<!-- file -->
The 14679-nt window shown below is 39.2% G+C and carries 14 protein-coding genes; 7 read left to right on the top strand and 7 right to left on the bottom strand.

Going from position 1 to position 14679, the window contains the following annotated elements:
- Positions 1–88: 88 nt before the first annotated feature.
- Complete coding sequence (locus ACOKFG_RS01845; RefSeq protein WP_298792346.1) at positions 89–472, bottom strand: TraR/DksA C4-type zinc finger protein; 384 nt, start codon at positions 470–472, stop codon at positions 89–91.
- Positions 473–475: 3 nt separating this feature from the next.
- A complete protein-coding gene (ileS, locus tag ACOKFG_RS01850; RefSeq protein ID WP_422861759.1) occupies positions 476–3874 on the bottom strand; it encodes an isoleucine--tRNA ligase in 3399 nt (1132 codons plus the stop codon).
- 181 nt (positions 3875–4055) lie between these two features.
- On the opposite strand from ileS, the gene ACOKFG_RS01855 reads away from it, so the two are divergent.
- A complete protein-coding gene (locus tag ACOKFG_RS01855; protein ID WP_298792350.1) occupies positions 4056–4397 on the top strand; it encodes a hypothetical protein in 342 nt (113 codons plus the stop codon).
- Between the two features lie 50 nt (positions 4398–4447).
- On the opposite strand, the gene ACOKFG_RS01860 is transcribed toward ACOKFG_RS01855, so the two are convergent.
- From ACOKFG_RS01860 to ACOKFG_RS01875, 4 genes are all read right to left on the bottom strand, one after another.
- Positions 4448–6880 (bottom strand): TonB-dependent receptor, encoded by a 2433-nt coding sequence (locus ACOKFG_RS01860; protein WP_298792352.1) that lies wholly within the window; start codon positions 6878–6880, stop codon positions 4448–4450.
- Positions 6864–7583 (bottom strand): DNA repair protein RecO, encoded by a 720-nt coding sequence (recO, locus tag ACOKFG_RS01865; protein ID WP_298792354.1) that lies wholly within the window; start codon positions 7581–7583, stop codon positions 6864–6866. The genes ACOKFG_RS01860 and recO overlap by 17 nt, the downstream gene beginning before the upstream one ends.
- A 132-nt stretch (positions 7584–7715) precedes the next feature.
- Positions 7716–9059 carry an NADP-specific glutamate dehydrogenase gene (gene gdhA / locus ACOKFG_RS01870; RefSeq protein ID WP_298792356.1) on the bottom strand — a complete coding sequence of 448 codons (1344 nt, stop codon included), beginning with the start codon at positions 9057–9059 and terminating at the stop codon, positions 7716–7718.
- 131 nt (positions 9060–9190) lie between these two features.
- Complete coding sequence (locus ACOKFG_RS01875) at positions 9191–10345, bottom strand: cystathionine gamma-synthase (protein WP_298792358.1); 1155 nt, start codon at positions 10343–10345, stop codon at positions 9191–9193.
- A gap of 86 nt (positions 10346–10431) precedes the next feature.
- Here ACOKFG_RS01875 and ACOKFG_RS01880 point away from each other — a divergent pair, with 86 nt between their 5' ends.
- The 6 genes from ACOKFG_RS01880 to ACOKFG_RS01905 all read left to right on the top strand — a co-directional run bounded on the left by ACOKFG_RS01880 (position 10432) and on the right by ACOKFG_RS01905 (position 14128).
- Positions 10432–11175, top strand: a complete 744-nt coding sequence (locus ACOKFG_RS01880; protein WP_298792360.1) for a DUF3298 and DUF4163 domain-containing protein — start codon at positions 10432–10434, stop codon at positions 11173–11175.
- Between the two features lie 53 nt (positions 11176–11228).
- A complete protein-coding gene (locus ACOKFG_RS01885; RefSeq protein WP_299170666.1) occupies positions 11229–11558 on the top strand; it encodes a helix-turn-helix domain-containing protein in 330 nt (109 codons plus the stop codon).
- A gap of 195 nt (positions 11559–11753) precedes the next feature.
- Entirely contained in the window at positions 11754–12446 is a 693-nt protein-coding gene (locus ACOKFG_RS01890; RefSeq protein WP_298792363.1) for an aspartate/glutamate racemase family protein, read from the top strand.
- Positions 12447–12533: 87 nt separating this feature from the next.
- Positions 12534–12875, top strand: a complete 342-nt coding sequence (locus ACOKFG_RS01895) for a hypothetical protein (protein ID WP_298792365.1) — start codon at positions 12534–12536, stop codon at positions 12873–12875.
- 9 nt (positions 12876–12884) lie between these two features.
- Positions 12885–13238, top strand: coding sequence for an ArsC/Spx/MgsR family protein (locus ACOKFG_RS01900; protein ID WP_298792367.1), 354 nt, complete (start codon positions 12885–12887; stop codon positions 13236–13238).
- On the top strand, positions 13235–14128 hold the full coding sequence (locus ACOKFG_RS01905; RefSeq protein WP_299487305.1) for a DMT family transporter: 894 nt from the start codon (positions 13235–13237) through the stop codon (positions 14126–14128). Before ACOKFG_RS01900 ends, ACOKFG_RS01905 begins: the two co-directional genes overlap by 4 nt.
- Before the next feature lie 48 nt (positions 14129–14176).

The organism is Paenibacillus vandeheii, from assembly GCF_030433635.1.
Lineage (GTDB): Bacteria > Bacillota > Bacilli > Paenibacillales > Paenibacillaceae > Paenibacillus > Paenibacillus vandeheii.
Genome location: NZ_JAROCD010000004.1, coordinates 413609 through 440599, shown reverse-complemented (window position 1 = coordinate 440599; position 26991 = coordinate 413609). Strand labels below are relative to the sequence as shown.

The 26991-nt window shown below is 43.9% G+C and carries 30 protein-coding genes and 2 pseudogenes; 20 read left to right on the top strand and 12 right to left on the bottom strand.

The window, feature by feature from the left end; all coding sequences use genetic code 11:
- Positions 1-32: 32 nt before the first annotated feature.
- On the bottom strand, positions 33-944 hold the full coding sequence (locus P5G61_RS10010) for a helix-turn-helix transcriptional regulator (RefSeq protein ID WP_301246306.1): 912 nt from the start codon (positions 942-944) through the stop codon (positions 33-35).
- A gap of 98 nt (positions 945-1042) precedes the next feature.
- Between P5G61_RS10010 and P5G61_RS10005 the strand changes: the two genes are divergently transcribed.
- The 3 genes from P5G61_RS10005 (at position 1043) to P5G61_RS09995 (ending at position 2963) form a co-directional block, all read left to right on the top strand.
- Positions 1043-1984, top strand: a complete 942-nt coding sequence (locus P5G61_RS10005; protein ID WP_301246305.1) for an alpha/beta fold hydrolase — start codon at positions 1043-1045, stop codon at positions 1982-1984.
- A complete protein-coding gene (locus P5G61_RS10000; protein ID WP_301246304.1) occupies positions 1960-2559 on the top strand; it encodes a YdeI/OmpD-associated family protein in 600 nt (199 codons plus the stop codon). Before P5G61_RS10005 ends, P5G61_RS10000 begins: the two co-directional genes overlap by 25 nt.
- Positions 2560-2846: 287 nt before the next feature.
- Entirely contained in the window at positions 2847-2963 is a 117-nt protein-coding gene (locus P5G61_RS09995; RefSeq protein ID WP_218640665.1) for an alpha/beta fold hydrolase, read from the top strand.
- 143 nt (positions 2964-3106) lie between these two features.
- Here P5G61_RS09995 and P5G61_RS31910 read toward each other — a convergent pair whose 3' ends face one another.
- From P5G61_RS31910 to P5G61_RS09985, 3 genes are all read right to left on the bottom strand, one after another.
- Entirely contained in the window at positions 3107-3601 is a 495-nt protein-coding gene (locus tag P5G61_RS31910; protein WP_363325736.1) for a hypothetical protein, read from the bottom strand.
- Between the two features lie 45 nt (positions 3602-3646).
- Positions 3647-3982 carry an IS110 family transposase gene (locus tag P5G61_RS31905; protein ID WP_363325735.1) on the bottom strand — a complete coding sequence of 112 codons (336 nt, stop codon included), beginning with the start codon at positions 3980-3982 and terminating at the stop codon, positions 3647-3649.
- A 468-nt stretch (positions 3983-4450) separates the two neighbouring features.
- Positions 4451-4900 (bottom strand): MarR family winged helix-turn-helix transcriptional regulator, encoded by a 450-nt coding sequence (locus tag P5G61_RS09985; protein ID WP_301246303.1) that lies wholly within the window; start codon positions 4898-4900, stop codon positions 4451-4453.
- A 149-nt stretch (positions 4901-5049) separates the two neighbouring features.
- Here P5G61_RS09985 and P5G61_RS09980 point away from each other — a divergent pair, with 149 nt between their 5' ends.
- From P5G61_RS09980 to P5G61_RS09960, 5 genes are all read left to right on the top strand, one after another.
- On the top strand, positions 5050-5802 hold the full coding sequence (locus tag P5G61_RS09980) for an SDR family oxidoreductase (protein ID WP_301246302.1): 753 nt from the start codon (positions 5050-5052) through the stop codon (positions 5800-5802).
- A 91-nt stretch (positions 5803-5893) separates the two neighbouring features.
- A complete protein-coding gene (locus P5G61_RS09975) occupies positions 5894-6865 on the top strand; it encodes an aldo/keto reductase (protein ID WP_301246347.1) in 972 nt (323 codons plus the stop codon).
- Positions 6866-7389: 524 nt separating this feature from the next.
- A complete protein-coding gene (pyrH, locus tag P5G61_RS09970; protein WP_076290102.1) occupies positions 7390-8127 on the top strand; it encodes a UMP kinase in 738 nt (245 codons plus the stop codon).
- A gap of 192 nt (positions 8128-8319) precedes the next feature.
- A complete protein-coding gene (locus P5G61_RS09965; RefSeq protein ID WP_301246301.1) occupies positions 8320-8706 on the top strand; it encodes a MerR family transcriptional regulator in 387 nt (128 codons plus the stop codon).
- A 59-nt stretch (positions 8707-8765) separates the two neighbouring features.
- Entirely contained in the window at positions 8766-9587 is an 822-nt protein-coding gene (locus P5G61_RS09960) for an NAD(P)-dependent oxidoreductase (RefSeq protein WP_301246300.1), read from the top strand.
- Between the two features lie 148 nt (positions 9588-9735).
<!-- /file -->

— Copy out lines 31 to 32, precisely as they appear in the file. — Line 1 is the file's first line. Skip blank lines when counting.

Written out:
- On the top strand, positions 13235–14128 hold the full coding sequence (locus ACOKFG_RS01905; RefSeq protein WP_299487305.1) for a DMT family transporter: 894 nt from the start codon (positions 13235–13237) through the stop codon (positions 14126–14128). Before ACOKFG_RS01900 ends, ACOKFG_RS01905 begins: the two co-directional genes overlap by 4 nt.
- Before the next feature lie 48 nt (positions 14129–14176).